Attractions industry news

29 Nov 2017

Safety tests on the way for drone operators in Britain

Leisure operators using or considering using drones in Britain will have to take safety awareness tests to operate them, according to government legislation set to be introduced next year.

The proposed bill, which will be published in spring 2018, means owners of drones weighing more than 250g will have to register their device and pass a test to legally use it.

At the recent IAAPA Expo in Orlando, Florida, former White House advisor Lisa Ellman laid out the opportunities drones could offer attractions in the US, but said that lack of regulation is hindering the commercial use of such devices as policy fails to keep up with the advancing technology.

“The technology has moved so quickly forward that what used to be considered a toy is now a tool of industry,” said Ellman.

“Their uses are really limited only by our imagination. While that’s incredibly exciting, it also presents a number of challenges on the public policy front, and as policy catches up, drones are really taking off.”

In the US, the government has sought to expand drone operations beyond that which is currently authorised for better commercial use. To do this, the Trump administration recently launched a new programme to create innovation hubs across the US, where drone policy is relaxed, creating “petri dishes of innovation”.

Britain is following suit, this week launching the Flying High Challenge as part of its efforts to better commercialise drone use across the UK.

Funded by the government and run by Nesta in partnership with Innovate UK, up to five cities will be supported in the research and development of drone technology, opening up a number of opportunities for multiple sectors, including visitor attractions.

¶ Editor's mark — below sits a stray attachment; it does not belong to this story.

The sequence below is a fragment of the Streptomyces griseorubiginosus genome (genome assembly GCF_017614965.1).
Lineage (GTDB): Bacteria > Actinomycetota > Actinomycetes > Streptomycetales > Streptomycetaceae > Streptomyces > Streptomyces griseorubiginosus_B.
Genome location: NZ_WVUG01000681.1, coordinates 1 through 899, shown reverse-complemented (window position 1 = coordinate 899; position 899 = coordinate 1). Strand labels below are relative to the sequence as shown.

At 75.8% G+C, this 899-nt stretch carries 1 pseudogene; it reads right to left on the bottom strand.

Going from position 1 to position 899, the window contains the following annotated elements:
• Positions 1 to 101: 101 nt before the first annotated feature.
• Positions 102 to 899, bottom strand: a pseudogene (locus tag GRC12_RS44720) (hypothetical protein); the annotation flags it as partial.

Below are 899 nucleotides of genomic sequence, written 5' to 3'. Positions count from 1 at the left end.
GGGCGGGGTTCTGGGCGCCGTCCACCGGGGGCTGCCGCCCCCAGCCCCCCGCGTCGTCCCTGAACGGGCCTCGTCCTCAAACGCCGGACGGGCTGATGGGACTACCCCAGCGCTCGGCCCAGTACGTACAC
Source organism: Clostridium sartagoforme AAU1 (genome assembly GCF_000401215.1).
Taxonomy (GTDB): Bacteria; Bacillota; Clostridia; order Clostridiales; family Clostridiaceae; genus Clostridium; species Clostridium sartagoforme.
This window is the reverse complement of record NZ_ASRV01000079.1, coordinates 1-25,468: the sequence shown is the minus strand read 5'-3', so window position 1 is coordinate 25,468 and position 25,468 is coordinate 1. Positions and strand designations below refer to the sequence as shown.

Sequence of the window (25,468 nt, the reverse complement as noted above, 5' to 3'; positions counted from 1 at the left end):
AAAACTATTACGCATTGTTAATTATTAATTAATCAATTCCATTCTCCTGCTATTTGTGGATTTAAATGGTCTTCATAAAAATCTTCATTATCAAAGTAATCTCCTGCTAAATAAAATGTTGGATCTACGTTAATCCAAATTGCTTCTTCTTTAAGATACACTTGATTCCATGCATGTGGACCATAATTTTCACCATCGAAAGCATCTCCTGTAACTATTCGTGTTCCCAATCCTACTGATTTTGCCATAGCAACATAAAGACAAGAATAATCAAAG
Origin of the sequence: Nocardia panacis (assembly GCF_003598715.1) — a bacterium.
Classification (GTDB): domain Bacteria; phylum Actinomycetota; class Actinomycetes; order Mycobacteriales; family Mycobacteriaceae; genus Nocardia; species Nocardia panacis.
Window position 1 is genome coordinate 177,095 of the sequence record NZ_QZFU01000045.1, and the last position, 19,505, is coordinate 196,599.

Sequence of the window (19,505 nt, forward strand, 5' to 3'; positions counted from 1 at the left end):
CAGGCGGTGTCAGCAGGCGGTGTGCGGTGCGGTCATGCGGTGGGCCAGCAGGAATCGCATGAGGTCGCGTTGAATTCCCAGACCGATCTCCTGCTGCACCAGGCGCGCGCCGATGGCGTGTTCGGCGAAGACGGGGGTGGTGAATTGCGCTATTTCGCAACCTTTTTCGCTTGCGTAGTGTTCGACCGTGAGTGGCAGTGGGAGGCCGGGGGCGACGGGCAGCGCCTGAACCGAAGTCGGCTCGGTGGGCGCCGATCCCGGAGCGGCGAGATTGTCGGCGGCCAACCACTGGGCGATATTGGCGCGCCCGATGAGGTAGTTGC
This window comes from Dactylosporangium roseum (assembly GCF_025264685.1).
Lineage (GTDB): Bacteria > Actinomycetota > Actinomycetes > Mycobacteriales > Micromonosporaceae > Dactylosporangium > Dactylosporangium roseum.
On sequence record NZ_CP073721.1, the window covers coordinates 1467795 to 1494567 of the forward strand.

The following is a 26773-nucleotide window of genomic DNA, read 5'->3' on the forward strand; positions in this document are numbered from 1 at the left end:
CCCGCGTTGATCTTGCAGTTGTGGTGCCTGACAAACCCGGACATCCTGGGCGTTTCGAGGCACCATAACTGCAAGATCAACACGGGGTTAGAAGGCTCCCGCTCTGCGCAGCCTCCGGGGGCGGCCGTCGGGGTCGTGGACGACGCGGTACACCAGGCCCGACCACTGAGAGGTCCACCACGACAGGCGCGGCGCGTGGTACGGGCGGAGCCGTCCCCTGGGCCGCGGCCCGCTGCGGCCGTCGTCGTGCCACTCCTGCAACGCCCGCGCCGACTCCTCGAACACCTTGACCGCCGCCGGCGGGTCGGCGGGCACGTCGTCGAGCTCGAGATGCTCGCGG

“Drones have great potential and we want to do everything possible to harness the benefits of this technology as it develops,” said aviation minister Liz Sugg.

“But if we're to realise the full potential of this incredibly exciting technology, we have to take steps to stop illegal use of these devices and address safety and privacy concerns.

“These new laws strike a balance, to allow the vast majority of drone users to continue flying safely and responsibly, while also paving the way for drone technology to revolutionise businesses and public services.”

The new legislation will ban drones from flying near airports or above 400ft (121.9m) and police will be given the power to seize and ground any device suspected of criminal activity, as the government cracks down on unsafe or unlawful flying.

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